Managers love to experiment, except when it comes to the role of relievers
Joba Chamberlain wants you to know what it's like for him to go to work. Imagine you've just returned from a two-week vacation. Everything on your desk is just as you left it, yet something isn't quite right. You're off balance, out of step. That's how the Yankees reliever feels every day, because he never knows what day he will pitch.
To help him deal with the mystery, manager Joe Girardi utilizes Chamberlain almost exclusively in the seventh or eighth inning. So although he may not know whether he will pitch, he always knows when. "We are all creatures of habit," says Chamberlain. "You like the routine of getting up in the morning and knowing when you're going to work."
His reasoning will either help you understand how teams construct their bullpen roster, or it will reaffirm everything you hate about bullpen usage. The objective of most teams: Get the best reliever into the game with a one-, two- or three-run lead in the ninth, even if that's not the game's make-or-break situation. On consecutive days in mid-April, the Tigers and Rangers were tied going into the bottom of the ninth. Detroit won both games in walk-offs, and Rangers manager Ron Washington never used closer Neftali Feliz, presumably waiting for a save opportunity.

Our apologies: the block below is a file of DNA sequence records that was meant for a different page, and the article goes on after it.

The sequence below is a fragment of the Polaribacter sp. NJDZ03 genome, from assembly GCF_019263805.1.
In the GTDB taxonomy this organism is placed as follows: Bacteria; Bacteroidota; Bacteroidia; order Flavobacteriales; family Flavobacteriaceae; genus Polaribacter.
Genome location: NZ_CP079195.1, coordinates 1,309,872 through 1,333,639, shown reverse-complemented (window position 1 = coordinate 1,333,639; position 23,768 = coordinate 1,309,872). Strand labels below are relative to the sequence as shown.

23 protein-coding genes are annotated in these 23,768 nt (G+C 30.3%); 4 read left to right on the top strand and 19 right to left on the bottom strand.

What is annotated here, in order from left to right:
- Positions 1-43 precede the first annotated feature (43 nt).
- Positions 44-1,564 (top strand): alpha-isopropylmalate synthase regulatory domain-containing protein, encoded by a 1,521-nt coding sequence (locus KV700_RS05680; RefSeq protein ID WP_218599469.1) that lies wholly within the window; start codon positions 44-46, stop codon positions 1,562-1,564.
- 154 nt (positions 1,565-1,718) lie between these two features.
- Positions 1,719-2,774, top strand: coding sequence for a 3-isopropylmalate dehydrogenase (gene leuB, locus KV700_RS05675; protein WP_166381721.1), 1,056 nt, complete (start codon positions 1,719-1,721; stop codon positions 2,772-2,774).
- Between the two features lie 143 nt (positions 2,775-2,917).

To read Nationals manager Jim Riggelman explain why modern managers are so conservative with the bullpen, become an ESPN Insider today.
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ESPN The Magazine: May 2, 2011
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